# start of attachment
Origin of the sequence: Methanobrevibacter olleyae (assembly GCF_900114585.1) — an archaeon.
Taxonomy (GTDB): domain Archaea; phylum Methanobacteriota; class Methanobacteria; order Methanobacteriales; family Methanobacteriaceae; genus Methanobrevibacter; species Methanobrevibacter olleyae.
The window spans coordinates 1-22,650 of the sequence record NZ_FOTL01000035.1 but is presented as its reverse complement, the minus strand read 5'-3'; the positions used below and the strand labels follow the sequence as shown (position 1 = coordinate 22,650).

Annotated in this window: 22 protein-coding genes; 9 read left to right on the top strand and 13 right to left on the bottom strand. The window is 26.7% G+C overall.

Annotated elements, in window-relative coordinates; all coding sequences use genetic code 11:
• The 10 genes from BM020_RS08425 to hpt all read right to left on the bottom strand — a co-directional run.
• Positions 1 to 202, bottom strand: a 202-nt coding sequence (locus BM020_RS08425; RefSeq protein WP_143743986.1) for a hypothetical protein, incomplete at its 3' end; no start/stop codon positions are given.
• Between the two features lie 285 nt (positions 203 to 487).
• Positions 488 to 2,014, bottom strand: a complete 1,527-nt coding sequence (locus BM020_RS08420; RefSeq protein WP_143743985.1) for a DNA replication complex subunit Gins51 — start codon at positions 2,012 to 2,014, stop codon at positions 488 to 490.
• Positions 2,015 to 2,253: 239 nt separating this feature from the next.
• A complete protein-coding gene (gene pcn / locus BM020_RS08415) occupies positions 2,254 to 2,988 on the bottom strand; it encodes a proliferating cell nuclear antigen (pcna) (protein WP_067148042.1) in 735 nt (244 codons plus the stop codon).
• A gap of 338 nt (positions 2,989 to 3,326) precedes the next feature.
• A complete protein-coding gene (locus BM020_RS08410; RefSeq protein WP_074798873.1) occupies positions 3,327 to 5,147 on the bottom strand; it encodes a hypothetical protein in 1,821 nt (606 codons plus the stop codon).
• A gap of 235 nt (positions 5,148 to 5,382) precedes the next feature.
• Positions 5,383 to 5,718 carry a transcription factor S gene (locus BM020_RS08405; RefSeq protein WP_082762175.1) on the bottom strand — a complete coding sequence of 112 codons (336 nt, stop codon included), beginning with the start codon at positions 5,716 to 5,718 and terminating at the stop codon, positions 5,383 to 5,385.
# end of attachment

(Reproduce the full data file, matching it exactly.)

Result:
Origin of the sequence: Methanobrevibacter olleyae (assembly GCF_900114585.1) — an archaeon.
Taxonomy (GTDB): domain Archaea; phylum Methanobacteriota; class Methanobacteria; order Methanobacteriales; family Methanobacteriaceae; genus Methanobrevibacter; species Methanobrevibacter olleyae.
The window spans coordinates 1-22,650 of the sequence record NZ_FOTL01000035.1 but is presented as its reverse complement, the minus strand read 5'-3'; the positions used below and the strand labels follow the sequence as shown (position 1 = coordinate 22,650).

Annotated in this window: 22 protein-coding genes; 9 read left to right on the top strand and 13 right to left on the bottom strand. The window is 26.7% G+C overall.

Annotated elements, in window-relative coordinates; all coding sequences use genetic code 11:
• The 10 genes from BM020_RS08425 to hpt all read right to left on the bottom strand — a co-directional run.
• Positions 1 to 202, bottom strand: a 202-nt coding sequence (locus BM020_RS08425; RefSeq protein WP_143743986.1) for a hypothetical protein, incomplete at its 3' end; no start/stop codon positions are given.
• Between the two features lie 285 nt (positions 203 to 487).
• Positions 488 to 2,014, bottom strand: a complete 1,527-nt coding sequence (locus BM020_RS08420; RefSeq protein WP_143743985.1) for a DNA replication complex subunit Gins51 — start codon at positions 2,012 to 2,014, stop codon at positions 488 to 490.
• Positions 2,015 to 2,253: 239 nt separating this feature from the next.
• A complete protein-coding gene (gene pcn / locus BM020_RS08415) occupies positions 2,254 to 2,988 on the bottom strand; it encodes a proliferating cell nuclear antigen (pcna) (protein WP_067148042.1) in 735 nt (244 codons plus the stop codon).
• A gap of 338 nt (positions 2,989 to 3,326) precedes the next feature.
• A complete protein-coding gene (locus BM020_RS08410; RefSeq protein WP_074798873.1) occupies positions 3,327 to 5,147 on the bottom strand; it encodes a hypothetical protein in 1,821 nt (606 codons plus the stop codon).
• A gap of 235 nt (positions 5,148 to 5,382) precedes the next feature.
• Positions 5,383 to 5,718 carry a transcription factor S gene (locus BM020_RS08405; RefSeq protein WP_082762175.1) on the bottom strand — a complete coding sequence of 112 codons (336 nt, stop codon included), beginning with the start codon at positions 5,716 to 5,718 and terminating at the stop codon, positions 5,383 to 5,385.